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Problem: NVMExpress Macs that have Refind do not see the APFS container and I cannot boot into my mac.

Also, apologies to those who were aware of this solution, but I faced this issue along with several other technicians on the problem and we could not solve this until now.

I will be answering my own question below but this post applies to users who are doing the following with their mac:

  • Have disabled SIPS on their device
  • Trying to use refind with Mac OS Mojave
  • Upgrading from High Sierra HFS to Mojave APFS
  • Using refind version 10.4 or 11.4

This post will not apply for macs that do not have:

  • A NVMExpress controller. Examples of Macs that do have it are the Mac Models 18,2, and 18,3.

If you install refind using the unix installer onto an NVMExpress machine, it does not automatically install the appropriate driver folder that will allow you to support APFS, leaving you to assume that refind is buggy. Refind ends up not being able to see the APFS container Preboot or Macintosh HD volumes on the refind menu to boot into your Mac OS Mojave System.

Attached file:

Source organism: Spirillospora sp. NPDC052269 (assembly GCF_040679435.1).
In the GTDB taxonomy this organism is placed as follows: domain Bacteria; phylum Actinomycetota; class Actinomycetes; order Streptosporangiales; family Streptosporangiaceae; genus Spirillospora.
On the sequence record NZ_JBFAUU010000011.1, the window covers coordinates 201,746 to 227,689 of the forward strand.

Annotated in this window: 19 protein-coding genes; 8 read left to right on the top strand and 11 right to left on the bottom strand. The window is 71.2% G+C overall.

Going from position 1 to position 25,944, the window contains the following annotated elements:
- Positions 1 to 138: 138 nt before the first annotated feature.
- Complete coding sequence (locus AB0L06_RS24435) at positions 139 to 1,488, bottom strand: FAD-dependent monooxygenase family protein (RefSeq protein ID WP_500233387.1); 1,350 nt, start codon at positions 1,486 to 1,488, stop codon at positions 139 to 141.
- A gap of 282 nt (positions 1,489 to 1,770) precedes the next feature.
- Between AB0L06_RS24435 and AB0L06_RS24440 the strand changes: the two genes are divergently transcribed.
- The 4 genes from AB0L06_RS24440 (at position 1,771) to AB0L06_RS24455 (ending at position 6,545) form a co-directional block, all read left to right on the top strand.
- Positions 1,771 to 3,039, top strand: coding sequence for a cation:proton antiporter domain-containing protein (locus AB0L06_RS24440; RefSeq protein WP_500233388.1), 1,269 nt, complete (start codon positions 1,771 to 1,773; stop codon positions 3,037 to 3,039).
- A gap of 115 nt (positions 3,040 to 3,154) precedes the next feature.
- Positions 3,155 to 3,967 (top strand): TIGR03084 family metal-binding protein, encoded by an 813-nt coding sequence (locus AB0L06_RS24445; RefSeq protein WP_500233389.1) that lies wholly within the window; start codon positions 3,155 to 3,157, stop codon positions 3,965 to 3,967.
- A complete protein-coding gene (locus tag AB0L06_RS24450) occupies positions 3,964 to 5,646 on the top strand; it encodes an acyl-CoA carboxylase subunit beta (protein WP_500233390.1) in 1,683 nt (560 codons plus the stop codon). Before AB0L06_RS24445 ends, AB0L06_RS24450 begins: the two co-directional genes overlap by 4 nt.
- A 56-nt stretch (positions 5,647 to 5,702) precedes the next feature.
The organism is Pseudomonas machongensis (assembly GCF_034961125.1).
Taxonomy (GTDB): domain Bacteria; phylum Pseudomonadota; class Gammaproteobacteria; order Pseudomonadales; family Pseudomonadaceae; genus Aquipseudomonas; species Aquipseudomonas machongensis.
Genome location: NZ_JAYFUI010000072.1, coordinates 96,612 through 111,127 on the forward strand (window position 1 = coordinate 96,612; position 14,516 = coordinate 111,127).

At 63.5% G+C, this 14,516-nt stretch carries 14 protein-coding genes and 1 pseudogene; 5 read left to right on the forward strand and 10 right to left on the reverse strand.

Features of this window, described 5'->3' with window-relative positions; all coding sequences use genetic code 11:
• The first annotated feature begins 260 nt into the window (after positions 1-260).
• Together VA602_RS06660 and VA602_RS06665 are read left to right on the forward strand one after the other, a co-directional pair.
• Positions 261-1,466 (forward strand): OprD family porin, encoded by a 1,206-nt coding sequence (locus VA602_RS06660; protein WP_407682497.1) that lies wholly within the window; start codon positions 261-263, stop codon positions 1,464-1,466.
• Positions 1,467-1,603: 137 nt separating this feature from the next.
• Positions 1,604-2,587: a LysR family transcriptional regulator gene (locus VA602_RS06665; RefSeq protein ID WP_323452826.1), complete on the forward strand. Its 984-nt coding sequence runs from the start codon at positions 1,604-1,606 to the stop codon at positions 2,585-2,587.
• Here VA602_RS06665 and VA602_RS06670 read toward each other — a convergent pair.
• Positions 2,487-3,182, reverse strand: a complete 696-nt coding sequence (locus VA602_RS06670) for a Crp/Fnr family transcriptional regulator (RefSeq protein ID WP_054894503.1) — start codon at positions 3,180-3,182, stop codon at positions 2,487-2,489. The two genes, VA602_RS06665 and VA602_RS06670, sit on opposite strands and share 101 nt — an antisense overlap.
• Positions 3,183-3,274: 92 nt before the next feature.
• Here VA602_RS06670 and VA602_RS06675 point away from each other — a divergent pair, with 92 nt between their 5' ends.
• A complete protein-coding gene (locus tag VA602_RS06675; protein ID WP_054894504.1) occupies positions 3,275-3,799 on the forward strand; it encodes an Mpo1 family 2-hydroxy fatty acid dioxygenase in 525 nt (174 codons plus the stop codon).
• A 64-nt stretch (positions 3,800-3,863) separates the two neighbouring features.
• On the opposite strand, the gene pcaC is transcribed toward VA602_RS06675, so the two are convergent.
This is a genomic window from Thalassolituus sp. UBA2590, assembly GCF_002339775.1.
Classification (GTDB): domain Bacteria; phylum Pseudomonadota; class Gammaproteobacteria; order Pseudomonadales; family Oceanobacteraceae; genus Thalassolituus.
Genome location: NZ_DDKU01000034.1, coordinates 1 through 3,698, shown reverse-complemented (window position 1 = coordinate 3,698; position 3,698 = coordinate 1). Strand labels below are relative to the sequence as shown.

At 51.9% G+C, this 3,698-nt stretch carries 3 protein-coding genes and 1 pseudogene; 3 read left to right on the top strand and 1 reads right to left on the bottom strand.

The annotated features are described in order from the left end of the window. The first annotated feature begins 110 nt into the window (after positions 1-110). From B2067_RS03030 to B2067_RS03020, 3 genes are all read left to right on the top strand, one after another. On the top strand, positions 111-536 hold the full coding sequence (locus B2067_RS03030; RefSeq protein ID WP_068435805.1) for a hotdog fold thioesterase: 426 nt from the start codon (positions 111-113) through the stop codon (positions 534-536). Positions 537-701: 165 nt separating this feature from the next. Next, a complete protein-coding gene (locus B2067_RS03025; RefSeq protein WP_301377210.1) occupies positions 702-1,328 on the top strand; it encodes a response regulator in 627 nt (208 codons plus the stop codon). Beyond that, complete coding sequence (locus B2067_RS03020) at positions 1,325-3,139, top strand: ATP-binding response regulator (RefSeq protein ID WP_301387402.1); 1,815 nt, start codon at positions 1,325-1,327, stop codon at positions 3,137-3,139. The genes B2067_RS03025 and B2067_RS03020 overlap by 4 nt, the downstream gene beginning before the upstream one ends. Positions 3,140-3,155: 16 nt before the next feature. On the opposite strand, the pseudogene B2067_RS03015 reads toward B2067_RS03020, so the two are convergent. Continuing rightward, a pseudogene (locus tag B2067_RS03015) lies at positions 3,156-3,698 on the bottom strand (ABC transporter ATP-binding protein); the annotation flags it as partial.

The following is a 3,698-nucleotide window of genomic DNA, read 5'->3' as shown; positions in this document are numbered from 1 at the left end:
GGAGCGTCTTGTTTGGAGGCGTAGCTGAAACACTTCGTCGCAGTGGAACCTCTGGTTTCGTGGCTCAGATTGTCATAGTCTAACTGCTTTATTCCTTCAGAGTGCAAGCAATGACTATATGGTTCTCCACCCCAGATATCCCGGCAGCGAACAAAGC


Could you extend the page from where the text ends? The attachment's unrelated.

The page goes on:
If you tried this on a non NVMExpress machine and had High Sierra APFS, you would only see the Macintosh HD volume, which validates that refind works. This is also true if you had Mojave on a non NVMexpress machine, as refind version 11 would easily pick up on both the Preboot and the Macintosh HD Volumes.

  • So your refind installation is too old? – Thorbjørn Ravn Andersen Feb 28 at 15:47
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    Are you using encryption? – David Anderson Feb 28 at 15:49
  • @ThorbjørnRavnAndersen No, actually, I could use version 10.4, and install the hfs_x64.efi driver and it will allow refind to see the bootable option. The only difference is that refind will not see the Preboot partition and only the macintosh HD volume. Start from refind v11.1, it was designed to see the preboot partition. – chrisdahfuh Feb 28 at 16:29
  • @DavidAnderson No, there is no encryption. – chrisdahfuh Feb 28 at 16:29
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Solution:

EDIT: Thank you to @DavidAnderson for pointing out that the driver file "hfs_x64.efi" is what causes the Mac to be able to see the bootable container on the mac. Please see his answer for a better explanation.

The solution is very brief and involves installing the "driver_x64" folder included with the refind download in refind-bin_X/refind/drivers_x64.